The issue first came to media and public attention a few years ago when health and environmental organization Campaign for Safe Cosmetics (CSC) published a report claiming that there were unsafe levels of the heavy metal in lipsticks.
Now back in the headlines due to a recent study from FDA scientists, the PCPC is refuting any health concerns.
The FDA’s recent study, published in the Journal of Cosmetic Science, aimed to validate an accurate method for correctly identifying the levels of the substance, as well as compare lead levels across a number of products and brands, and with past data.
Validating the test method
According to the study, the accuracy of a testing method depends on how well the lipstick is digested and broken down.
In this case, the FDA scientists found that microwave assisted digestion using nitric acid and hydrofluoric acid, achieved the most accurate results, freeing up the constituent parts of the product for better testing with inductively couple plasma-mass spectomtry (ICP-MS).
However, this testing method resulted in higher levels of lead than those recorded by CSC back in 2007.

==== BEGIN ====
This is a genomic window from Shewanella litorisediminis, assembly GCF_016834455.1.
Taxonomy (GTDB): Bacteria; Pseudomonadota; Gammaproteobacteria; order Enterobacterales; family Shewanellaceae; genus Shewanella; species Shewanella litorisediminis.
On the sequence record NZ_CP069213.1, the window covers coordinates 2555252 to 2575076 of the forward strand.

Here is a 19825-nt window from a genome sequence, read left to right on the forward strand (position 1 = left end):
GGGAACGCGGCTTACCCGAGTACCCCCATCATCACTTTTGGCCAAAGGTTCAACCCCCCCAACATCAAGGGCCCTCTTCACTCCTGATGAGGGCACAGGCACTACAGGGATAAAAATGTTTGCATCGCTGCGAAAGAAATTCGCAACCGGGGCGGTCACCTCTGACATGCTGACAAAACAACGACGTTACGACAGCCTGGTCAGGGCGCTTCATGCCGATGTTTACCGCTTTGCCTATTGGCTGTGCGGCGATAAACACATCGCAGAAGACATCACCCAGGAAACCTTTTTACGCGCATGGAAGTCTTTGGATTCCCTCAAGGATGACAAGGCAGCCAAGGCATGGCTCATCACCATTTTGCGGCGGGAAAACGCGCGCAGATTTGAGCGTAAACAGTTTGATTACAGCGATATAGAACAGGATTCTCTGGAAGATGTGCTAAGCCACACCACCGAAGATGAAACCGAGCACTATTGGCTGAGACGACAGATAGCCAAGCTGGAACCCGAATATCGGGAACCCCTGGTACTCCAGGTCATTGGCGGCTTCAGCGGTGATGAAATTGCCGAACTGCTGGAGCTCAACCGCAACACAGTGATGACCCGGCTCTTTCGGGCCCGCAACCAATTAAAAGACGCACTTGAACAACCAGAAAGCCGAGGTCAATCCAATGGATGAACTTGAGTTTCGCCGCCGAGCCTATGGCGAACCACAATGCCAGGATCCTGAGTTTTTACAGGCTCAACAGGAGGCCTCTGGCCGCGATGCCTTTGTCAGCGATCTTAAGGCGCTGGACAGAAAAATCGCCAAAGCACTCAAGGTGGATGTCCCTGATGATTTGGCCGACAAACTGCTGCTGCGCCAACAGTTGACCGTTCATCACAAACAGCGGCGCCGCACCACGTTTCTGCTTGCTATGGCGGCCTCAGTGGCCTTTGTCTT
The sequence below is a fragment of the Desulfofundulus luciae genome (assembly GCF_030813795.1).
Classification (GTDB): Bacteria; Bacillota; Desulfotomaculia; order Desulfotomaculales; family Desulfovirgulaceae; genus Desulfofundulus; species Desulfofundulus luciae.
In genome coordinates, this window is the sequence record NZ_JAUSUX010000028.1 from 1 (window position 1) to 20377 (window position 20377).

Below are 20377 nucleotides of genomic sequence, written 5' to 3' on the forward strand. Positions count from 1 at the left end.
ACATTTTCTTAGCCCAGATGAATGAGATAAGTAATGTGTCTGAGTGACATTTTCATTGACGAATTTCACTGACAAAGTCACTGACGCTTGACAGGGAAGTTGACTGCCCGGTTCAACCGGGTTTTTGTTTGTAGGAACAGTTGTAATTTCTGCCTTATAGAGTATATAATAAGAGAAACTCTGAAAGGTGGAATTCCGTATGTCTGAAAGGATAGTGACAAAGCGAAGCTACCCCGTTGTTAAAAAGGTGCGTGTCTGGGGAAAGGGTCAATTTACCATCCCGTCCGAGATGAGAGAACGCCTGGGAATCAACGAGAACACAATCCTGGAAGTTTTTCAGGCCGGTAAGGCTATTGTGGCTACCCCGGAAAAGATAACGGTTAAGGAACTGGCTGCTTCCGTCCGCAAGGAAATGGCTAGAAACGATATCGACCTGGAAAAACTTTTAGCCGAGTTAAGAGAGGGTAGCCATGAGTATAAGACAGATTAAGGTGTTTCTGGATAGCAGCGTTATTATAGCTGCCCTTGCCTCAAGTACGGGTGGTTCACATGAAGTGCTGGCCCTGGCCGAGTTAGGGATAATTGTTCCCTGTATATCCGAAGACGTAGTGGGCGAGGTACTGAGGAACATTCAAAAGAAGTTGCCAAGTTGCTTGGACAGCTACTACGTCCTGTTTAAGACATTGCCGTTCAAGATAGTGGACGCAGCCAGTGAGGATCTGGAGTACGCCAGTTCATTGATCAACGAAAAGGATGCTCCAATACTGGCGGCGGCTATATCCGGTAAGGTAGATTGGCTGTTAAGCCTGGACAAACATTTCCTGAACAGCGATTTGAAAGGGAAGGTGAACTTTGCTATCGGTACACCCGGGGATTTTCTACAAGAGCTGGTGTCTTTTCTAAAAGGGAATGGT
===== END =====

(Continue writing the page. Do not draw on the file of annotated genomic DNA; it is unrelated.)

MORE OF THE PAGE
The authors explain that this is probably because CSC used sulfuric acid to digest the lipsticks, which would not have dissolved mica, a pigment that may contain very small amounts of lead.
“The use of sulfuric acid in the CSC extraction method may have reduced the soluble lead available for ICP-MS analysis, thus resulting in the lower values reported by the CSC,” wrote the authors.
Lead levels for the 20 products, from ten brands, tested by the FDA scientists ranged from 0.09 to 3.06 micrograms per gram.
CSC claims that any level of lead is dangerous, whereas PCPC argues that these levels are below those recommended as safe by regulatory authorities.
Lead is not an ingredient in lipsticks; rather it can be found as a contaminant in low levels in raw ingredients and could enter the product during the manufacturing process via lead-containing solder or paint on the formulation machinery.
There is no limit for lead in lipsticks but FDA places a limit (20 micrograms per gram) on the amount of lead that can be present in the colors and pigments used in the formulation.
The study concludes that lead levels found by FDA are within the range that might be expected form lipsticks formulated with permitted ingredients using good manufacturing practice.
Source: Journal of Cosmetic Science
Volume 60, Pages 405-414, July-August 2009
Determination of total lead in lipstick: development and validation of a microwave-assisted digestion, inductively coupled plasma-mass spectrometric method
Nancy M Hepp, William R Mindak, John Cheng